Some villages in war-torn Yemen still don’t have electricity since the recent conflict started nearly two years ago. So 24-year-old chemical engineering graduate Omer Badokhon invented a micro-scale biogas device to transform trash into fuel to combat indoor pollution and slash energy poverty. He was recently among the winners of the Young Champions of the Earth prize from United Nations Environment Program (UNEP) and polymer company Covestro – and he plans to use the $15,000 prize to construct 50 to 80 units.

Omer Badokhon, Yemen, inventor, chemical engineer, graduate, engineer

Badokhon could tackle multiple issues Yemen faces with his small biogas devices. The country has faced the biggest cholera epidemic the World Health Organization has recorded, and Badokhon connects cholera with organic waste pollution in the country – which has only worsened during the war. He said in a video organic waste is the primary reason for the cholera, but that garbage could be turned into something useful to help the country with another issue: electricity woes.

Related: Off-grid village with game-changing green solutions blooms in the Middle East

Badokhon told the Thomson Reuters Foundation, “In some villages, electricity has not been restored since the conflict began in 2015. In Mukalla City where I now live, I remember how desperate I felt trying to complete university assignments by candlelight when power shuts down for four to six hours every day.”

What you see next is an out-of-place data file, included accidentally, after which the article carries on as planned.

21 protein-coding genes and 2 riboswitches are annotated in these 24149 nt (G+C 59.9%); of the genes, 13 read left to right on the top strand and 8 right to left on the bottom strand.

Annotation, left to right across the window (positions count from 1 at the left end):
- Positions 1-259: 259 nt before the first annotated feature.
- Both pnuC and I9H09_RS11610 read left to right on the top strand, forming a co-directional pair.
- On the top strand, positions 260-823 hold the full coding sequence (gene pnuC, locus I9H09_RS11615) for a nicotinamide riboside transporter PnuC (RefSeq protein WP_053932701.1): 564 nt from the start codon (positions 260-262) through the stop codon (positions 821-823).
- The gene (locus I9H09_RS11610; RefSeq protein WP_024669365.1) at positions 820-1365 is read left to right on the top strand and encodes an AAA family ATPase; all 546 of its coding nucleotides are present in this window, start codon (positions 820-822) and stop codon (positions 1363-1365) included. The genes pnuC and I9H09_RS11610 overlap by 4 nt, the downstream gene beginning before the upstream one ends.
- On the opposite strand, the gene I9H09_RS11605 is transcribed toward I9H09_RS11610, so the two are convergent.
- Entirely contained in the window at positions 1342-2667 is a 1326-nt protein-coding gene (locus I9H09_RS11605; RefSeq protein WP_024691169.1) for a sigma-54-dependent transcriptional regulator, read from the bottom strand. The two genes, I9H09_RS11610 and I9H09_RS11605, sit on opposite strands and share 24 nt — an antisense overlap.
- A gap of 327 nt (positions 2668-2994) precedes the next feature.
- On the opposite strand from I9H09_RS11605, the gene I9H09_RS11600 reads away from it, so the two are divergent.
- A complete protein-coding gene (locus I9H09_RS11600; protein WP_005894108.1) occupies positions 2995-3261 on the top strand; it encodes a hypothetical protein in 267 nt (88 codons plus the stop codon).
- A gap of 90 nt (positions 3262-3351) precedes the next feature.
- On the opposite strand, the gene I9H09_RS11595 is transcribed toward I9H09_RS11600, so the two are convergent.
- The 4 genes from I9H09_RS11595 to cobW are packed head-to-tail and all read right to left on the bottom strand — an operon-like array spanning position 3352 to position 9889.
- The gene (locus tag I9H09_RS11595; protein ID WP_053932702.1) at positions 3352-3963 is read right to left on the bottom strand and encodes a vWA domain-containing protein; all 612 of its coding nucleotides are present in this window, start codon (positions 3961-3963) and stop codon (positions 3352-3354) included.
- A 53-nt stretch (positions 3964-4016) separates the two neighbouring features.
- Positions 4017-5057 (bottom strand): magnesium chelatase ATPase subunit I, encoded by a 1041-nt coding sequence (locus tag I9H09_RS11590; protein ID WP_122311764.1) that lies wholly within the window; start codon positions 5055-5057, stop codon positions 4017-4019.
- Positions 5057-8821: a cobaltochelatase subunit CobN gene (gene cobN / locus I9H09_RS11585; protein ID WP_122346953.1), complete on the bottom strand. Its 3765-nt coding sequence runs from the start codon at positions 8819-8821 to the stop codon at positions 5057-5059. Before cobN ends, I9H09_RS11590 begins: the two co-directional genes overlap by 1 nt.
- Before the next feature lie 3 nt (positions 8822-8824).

Omer Badokhon, Yemen, inventor, chemical engineer, graduate, engineer

More than three million people still cook over open flames in Yemen, according to UNEP, and Badokhon said in another video women and child die each year because of exposure to smoke.

His biogas devices will be built locally with fiberglass or plastic. They “enable the rapid decomposition of domestic organic waste, thereby maximizing the amount of biogas produced,” per UNEP. And the remains of the fermentation process are useful too; Badokhon said in a video they can serve as rich liquid fertilizer. During the upcoming eight months, according to Reuters, the devices will be tested in 1,500 rural houses in Sana’a, Ibb, Aden, Hadhramaut, Shabwa, and Taiz. In addition to the Young Champions of the Earth prize money, Badokhon also received $10,000 for research from Yemeni oil company PetroMasila.

Via Reuters and the United Nations Environment Program (1,2)

Images via the United Nations Environment Program